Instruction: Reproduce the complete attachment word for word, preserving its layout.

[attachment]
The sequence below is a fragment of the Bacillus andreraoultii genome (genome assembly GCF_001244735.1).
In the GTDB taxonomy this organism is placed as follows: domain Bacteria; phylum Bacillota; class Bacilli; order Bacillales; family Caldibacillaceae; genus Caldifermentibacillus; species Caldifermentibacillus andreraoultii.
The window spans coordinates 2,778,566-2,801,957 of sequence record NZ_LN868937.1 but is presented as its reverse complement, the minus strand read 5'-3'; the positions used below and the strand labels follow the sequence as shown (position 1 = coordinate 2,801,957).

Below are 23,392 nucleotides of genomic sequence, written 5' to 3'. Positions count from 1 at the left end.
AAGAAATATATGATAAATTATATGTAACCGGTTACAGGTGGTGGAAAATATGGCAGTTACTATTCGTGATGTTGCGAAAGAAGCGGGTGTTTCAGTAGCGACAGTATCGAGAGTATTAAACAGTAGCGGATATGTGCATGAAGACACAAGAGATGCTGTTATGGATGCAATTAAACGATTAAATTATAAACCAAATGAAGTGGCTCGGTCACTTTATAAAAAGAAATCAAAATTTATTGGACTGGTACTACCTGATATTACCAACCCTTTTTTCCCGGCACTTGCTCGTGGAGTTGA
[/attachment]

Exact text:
The sequence below is a fragment of the Bacillus andreraoultii genome (genome assembly GCF_001244735.1).
In the GTDB taxonomy this organism is placed as follows: domain Bacteria; phylum Bacillota; class Bacilli; order Bacillales; family Caldibacillaceae; genus Caldifermentibacillus; species Caldifermentibacillus andreraoultii.
The window spans coordinates 2,778,566-2,801,957 of sequence record NZ_LN868937.1 but is presented as its reverse complement, the minus strand read 5'-3'; the positions used below and the strand labels follow the sequence as shown (position 1 = coordinate 2,801,957).

Below are 23,392 nucleotides of genomic sequence, written 5' to 3'. Positions count from 1 at the left end.
AAGAAATATATGATAAATTATATGTAACCGGTTACAGGTGGTGGAAAATATGGCAGTTACTATTCGTGATGTTGCGAAAGAAGCGGGTGTTTCAGTAGCGACAGTATCGAGAGTATTAAACAGTAGCGGATATGTGCATGAAGACACAAGAGATGCTGTTATGGATGCAATTAAACGATTAAATTATAAACCAAATGAAGTGGCTCGGTCACTTTATAAAAAGAAATCAAAATTTATTGGACTGGTACTACCTGATATTACCAACCCTTTTTTCCCGGCACTTGCTCGTGGAGTTGA